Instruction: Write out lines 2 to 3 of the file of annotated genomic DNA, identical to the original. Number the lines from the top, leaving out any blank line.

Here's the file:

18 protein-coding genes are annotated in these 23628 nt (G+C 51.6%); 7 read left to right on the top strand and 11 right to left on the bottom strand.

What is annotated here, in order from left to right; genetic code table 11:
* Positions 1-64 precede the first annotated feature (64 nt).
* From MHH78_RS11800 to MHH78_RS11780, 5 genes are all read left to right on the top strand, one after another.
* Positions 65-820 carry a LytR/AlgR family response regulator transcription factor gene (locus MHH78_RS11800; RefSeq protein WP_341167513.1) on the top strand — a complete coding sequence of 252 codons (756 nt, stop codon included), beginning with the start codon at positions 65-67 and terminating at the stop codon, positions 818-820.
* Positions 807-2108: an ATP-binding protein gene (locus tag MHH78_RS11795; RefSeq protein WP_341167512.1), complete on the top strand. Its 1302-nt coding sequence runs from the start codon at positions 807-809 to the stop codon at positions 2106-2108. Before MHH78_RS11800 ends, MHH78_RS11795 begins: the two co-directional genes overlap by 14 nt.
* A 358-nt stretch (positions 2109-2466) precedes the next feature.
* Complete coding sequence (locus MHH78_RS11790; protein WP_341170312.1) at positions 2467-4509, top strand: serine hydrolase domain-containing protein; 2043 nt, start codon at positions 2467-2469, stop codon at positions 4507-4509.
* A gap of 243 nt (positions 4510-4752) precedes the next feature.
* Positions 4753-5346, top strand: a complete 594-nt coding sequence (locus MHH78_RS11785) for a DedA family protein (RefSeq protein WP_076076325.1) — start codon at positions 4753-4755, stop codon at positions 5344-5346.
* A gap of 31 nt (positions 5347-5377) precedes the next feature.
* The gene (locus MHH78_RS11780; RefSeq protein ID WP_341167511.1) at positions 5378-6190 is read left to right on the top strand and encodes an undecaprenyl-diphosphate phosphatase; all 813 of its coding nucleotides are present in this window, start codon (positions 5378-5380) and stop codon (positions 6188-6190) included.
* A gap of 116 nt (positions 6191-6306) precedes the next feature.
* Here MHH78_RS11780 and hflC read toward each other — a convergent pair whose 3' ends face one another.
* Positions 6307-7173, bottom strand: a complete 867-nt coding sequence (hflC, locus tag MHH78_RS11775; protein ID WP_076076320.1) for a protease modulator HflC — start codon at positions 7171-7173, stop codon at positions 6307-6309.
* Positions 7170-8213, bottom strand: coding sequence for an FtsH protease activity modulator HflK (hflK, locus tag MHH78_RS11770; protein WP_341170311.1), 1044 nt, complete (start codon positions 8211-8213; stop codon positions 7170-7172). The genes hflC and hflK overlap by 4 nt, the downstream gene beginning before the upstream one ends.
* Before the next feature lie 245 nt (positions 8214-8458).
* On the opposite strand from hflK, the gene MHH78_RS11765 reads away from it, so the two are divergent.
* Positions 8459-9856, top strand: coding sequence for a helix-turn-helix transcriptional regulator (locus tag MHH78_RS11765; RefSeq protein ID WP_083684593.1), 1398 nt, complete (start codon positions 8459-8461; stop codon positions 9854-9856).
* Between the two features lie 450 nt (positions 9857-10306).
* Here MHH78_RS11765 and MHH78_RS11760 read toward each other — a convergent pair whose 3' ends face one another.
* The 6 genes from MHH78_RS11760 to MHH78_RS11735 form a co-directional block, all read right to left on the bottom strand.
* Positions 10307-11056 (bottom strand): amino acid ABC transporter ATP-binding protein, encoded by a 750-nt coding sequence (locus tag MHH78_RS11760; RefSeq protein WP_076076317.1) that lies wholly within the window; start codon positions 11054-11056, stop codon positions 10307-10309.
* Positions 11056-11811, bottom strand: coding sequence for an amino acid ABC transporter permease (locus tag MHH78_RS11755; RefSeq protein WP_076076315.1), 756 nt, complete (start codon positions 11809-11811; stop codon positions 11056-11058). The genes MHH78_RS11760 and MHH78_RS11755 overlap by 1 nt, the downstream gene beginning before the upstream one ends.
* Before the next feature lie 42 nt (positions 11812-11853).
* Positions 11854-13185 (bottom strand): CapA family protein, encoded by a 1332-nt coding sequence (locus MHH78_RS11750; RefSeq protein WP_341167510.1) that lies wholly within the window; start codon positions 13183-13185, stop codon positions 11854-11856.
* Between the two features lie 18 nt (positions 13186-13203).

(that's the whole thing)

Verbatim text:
What is annotated here, in order from left to right; genetic code table 11:
* Positions 1-64 precede the first annotated feature (64 nt).